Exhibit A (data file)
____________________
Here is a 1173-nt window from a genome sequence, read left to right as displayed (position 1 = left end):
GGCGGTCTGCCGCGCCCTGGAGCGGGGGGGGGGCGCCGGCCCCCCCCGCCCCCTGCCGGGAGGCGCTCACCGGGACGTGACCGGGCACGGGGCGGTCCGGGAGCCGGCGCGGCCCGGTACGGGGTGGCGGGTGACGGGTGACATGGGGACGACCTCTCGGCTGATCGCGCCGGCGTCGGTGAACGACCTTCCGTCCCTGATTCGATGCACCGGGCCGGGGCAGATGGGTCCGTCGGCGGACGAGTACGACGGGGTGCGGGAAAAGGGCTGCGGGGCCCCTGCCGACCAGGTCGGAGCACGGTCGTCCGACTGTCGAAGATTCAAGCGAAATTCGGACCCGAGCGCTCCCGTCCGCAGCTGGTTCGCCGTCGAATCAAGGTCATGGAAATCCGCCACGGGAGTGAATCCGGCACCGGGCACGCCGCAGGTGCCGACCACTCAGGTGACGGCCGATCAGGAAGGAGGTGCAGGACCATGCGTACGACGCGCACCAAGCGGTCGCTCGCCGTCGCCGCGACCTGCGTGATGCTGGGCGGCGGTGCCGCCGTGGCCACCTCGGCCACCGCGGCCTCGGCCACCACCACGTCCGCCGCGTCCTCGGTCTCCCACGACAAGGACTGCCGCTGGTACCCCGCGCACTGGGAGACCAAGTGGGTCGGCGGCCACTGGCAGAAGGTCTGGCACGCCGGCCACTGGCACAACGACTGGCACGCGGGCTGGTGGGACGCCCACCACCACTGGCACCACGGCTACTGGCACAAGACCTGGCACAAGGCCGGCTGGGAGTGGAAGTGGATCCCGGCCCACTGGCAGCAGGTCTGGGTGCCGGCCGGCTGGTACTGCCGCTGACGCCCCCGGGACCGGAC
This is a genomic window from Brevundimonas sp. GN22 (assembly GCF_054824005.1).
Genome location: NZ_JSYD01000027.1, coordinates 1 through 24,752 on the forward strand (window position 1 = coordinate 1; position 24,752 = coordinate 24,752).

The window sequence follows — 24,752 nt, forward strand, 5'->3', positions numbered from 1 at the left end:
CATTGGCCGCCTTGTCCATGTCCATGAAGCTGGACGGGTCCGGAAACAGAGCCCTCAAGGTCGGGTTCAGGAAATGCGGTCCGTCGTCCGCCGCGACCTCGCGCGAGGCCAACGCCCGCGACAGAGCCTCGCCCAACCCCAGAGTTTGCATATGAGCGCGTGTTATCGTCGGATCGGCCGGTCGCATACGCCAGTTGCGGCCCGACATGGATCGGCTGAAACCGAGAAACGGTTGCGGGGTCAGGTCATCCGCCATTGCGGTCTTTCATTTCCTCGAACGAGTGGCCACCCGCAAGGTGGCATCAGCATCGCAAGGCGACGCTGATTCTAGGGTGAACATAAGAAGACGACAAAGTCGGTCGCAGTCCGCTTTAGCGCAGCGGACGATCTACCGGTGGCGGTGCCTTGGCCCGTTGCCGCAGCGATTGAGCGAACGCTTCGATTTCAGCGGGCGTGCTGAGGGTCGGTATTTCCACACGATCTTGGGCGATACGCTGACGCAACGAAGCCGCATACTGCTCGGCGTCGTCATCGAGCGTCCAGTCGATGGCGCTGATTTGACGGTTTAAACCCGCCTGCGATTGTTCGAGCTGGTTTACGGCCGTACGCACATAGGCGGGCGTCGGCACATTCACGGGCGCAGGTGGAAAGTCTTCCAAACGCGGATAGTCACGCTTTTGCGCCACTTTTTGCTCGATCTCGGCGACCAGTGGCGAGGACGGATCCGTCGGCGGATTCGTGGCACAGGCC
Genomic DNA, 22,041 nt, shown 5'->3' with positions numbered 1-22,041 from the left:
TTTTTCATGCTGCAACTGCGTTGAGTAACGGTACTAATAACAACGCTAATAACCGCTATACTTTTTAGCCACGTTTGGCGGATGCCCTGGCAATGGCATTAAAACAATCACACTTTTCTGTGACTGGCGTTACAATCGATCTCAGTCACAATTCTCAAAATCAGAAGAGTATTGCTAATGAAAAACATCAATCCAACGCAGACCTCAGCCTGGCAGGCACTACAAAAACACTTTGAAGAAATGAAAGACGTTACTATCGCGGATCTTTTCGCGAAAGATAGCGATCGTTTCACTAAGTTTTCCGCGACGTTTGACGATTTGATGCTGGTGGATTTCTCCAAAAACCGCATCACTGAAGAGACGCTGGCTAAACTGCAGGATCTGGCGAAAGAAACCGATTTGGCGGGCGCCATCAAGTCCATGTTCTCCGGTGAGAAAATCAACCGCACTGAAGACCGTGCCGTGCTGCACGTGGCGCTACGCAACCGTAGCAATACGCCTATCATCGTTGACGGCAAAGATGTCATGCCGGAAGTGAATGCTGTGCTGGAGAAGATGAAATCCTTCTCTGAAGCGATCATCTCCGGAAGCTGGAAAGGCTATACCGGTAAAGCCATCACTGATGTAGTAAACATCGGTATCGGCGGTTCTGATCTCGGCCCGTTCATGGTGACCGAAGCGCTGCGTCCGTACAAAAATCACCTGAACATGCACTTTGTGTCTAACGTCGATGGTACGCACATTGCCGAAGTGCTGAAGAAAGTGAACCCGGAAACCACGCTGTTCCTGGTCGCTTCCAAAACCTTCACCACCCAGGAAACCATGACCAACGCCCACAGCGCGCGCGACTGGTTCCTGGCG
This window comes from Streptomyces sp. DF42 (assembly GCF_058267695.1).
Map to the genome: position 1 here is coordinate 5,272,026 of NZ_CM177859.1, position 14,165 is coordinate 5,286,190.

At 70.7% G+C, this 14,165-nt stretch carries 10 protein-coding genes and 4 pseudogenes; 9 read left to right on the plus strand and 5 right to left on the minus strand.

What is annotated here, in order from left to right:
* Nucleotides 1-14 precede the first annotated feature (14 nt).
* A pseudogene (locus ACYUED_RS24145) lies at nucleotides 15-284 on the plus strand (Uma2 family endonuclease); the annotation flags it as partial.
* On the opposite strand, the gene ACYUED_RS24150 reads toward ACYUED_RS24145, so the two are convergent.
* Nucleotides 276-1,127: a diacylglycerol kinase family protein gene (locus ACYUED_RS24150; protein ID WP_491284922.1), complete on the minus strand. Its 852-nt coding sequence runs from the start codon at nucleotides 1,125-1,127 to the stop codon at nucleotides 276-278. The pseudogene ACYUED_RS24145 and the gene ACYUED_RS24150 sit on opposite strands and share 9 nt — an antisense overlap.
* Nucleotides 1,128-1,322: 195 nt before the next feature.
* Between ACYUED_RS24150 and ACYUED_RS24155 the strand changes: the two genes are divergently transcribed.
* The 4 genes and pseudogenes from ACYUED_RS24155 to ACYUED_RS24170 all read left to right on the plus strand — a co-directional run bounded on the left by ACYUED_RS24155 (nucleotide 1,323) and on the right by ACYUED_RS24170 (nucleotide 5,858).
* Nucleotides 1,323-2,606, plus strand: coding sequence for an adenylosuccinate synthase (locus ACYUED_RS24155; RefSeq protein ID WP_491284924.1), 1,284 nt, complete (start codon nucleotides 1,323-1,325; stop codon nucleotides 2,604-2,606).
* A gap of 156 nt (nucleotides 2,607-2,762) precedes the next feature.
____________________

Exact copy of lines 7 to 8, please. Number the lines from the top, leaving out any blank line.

Genomic DNA, 22,041 nt, shown 5'->3' with positions numbered 1-22,041 from the left:
TTTTTCATGCTGCAACTGCGTTGAGTAACGGTACTAATAACAACGCTAATAACCGCTATACTTTTTAGCCACGTTTGGCGGATGCCCTGGCAATGGCATTAAAACAATCACACTTTTCTGTGACTGGCGTTACAATCGATCTCAGTCACAATTCTCAAAATCAGAAGAGTATTGCTAATGAAAAACATCAATCCAACGCAGACCTCAGCCTGGCAGGCACTACAAAAACACTTTGAAGAAATGAAAGACGTTACTATCGCGGATCTTTTCGCGAAAGATAGCGATCGTTTCACTAAGTTTTCCGCGACGTTTGACGATTTGATGCTGGTGGATTTCTCCAAAAACCGCATCACTGAAGAGACGCTGGCTAAACTGCAGGATCTGGCGAAAGAAACCGATTTGGCGGGCGCCATCAAGTCCATGTTCTCCGGTGAGAAAATCAACCGCACTGAAGACCGTGCCGTGCTGCACGTGGCGCTACGCAACCGTAGCAATACGCCTATCATCGTTGACGGCAAAGATGTCATGCCGGAAGTGAATGCTGTGCTGGAGAAGATGAAATCCTTCTCTGAAGCGATCATCTCCGGAAGCTGGAAAGGCTATACCGGTAAAGCCATCACTGATGTAGTAAACATCGGTATCGGCGGTTCTGATCTCGGCCCGTTCATGGTGACCGAAGCGCTGCGTCCGTACAAAAATCACCTGAACATGCACTTTGTGTCTAACGTCGATGGTACGCACATTGCCGAAGTGCTGAAGAAAGTGAACCCGGAAACCACGCTGTTCCTGGTCGCTTCCAAAACCTTCACCACCCAGGAAACCATGACCAACGCCCACAGCGCGCGCGACTGGTTCCTGGCG